3

This question already has an answer here:

To index a nontrivial TeX expression expr, we use the command \index{str@expr}, where str is a simplified (typically plain ASCII) representation of expr to be used for sorting.

However, str@expr is parsed incorrectly inside a footnote:

\documentclass{report}
\usepackage{imakeidx}
\makeindex

\def\gnu{\texttt{Gnu}}
\def\gnat{\texttt{Gnat}}
\begin{document}
Some text\index{Gnu@\gnu}\index{Gnat@\gnat}.

\pagebreak
Some more text\index{Gnu@\gnu}.\footnote
{A footnote.\index{Gnat@\gnat}}

\printindex
\end{document}

This generates the following .idx file

\indexentry{Gnu@\gnu}{1}
\indexentry{Gnat@\gnat}{1}
\indexentry{Gnu@\gnu}{2}
\indexentry{Gnat@\texttt  {Gnat}}{2}

The two index entries for 'Gnat' differ, and therefore \Gnat appears twice in the index, as shown in this screenshot:

enter image description here

How does \footnote modify the \index command, and what can be done about it?

marked as duplicate by egreg, Svend Tveskæg, Paul Gessler, LaRiFaRi, Andrew Swann May 4 '15 at 12:52

This question has been asked before and already has an answer. If those answers do not fully address your question, please ask a new question.

  • 2
    This is a known problem due to the fact that when \index is in the argument to another command, the special treatment to the argument cannot be performed. It's been in LaTeX from day one. I linked a duplicate (it's about \caption, but the phenomenon is the same). For the special case of footnotes, loading the bigfoot package solves the issue. – egreg May 4 '15 at 12:04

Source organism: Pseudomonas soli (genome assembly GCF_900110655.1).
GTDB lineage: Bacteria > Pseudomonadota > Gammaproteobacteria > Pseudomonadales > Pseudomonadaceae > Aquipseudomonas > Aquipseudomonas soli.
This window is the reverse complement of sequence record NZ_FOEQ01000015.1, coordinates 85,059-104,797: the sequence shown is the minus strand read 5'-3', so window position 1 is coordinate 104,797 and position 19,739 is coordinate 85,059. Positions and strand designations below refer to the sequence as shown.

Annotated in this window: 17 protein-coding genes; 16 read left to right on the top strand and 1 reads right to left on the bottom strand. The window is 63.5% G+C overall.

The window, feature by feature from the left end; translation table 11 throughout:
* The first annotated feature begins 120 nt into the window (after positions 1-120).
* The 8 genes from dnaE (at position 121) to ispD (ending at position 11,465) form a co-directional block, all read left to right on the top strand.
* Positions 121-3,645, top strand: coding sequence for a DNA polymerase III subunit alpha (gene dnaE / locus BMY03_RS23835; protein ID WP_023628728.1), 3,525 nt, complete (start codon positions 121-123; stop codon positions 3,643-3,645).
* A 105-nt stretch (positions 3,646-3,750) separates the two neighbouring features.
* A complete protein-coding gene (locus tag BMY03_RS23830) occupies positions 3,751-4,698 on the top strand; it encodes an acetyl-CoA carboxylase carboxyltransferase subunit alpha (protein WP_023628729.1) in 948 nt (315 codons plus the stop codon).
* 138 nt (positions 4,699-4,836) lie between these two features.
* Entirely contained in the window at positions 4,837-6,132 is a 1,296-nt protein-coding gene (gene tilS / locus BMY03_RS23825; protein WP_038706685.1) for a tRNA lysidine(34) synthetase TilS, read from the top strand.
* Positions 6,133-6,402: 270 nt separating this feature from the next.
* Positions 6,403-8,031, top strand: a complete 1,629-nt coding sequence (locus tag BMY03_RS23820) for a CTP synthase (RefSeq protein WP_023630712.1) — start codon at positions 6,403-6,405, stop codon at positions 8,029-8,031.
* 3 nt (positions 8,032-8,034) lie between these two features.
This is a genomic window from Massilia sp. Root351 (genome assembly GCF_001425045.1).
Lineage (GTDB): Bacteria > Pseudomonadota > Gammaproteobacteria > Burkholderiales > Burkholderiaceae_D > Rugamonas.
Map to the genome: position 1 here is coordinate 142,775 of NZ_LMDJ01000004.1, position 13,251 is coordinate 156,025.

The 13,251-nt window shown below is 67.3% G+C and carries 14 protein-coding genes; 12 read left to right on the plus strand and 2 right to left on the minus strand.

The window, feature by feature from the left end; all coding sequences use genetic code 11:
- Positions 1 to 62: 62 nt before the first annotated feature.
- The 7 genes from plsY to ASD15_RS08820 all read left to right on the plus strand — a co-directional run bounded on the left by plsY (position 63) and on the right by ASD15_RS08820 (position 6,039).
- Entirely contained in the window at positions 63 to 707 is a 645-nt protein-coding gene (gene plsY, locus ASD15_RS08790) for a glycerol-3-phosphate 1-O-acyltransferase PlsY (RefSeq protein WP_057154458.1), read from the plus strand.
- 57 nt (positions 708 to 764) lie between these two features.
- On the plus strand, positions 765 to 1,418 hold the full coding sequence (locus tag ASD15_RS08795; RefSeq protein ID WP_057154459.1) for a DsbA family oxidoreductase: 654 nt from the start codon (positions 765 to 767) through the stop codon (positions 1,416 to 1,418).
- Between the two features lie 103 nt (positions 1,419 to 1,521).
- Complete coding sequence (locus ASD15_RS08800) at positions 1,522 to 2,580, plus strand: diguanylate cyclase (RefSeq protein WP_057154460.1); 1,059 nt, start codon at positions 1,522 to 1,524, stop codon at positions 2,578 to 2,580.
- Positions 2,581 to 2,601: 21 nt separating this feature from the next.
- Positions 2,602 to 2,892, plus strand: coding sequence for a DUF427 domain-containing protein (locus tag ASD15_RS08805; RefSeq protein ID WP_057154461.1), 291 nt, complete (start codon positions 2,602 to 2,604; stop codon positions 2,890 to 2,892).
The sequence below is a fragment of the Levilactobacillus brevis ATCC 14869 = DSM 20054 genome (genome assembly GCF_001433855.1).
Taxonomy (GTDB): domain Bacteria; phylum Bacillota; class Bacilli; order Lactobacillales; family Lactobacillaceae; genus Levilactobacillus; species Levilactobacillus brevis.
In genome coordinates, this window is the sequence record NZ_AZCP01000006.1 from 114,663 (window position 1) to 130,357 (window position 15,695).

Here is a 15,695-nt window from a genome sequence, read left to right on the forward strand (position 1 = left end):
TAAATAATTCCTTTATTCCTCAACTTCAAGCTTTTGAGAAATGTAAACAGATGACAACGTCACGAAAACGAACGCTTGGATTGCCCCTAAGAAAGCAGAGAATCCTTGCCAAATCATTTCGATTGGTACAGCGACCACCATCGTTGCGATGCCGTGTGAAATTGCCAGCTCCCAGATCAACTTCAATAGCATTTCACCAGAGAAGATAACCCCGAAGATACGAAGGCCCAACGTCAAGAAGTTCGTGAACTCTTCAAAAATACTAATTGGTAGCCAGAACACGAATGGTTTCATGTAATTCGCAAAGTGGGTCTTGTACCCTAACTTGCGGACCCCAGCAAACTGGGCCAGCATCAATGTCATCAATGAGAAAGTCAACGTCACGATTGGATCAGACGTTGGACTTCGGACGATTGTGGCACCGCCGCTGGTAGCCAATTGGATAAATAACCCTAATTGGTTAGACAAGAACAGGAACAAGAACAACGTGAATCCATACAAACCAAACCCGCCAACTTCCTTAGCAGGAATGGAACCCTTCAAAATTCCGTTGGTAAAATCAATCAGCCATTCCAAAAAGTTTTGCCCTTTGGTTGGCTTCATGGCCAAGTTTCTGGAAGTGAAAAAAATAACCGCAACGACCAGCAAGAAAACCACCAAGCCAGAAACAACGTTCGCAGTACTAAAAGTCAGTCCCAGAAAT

• The solution is duplicate, but not the problem. Only if you know the solution, or if you are operating at a level of abstraction where footnote and caption are essentially the same, the problem asked here may appear to you as a duplicate of the problem solved there. – Joachim W May 4 '15 at 12:30
  • @JoachimWuttke I guess the point is that we are talking '\index inside an argument' in both cases, and that problem is the same. – Joseph Wright May 4 '15 at 12:47
3

It is not so much a question of the @ construction, but of expansion of control sequences. A work around based on https://groups.google.com/forum/#!topic/comp.text.tex/_Hwo6Hapcng suggests providing a command we can use to protect the backslash in the index entry in the footnote via \def\indexprotect#1{\string#1}. As Ulrike Fischer points out \string is already good enough to do that on its own:

Sample output

\documentclass{report}
\usepackage{imakeidx}
\makeindex

\def\gnu{\texttt{Gnu}}
\def\gnat{\texttt{Gnat}}
\begin{document}
Some text\index{Gnu@\gnu}\index{Gnat@\gnat}.

\pagebreak
Some more text\index{Gnu@\gnu}.\footnote
{A footnote.\index{Gnat@\string\gnat}}

\printindex
\end{document}
0

The solution by @Andrew Swann and @Ulrike Fischer (use \string to escape the backslash in expr) works fine, but requires repeated effort in all concerned footnotes or captions. Therefore the solution mentioned in the comment by @egreg,

\usepackage{bigfoot}

which solves the problem once and for all, appears preferable to me.

  • While bigfoot works fine in the above MWE, it causes serious trouble in my long report: it generates two empty pages at the end of each chapter. – Joachim W May 5 '15 at 9:21

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